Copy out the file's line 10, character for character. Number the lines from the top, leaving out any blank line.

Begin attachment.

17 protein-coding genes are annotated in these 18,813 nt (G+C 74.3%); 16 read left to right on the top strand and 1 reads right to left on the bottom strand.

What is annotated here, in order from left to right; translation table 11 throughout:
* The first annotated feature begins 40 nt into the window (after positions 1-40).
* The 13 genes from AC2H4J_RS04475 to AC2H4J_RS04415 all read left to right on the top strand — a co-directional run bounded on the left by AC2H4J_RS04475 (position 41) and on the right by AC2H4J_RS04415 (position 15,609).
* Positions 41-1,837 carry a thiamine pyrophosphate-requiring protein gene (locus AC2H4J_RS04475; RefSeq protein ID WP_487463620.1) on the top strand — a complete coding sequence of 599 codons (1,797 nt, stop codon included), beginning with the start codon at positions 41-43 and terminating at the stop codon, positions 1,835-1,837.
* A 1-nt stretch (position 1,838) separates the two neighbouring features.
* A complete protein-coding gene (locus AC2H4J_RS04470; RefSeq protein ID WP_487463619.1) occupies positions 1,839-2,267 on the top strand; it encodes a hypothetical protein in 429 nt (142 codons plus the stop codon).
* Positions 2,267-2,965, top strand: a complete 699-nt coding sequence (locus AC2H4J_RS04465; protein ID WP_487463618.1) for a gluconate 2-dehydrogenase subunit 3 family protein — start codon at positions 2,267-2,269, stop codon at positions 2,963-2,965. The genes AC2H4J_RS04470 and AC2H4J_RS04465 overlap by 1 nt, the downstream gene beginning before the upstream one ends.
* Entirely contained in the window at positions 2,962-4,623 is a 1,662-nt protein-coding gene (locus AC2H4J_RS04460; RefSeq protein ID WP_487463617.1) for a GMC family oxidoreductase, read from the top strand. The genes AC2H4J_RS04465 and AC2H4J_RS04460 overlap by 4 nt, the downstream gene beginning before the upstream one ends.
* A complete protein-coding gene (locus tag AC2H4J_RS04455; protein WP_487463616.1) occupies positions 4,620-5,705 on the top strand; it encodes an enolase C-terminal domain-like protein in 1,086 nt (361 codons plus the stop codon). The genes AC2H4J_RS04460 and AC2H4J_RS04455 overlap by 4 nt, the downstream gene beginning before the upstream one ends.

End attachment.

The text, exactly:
* A complete protein-coding gene (locus tag AC2H4J_RS04455; protein WP_487463616.1) occupies positions 4,620-5,705 on the top strand; it encodes an enolase C-terminal domain-like protein in 1,086 nt (361 codons plus the stop codon). The genes AC2H4J_RS04460 and AC2H4J_RS04455 overlap by 4 nt, the downstream gene beginning before the upstream one ends.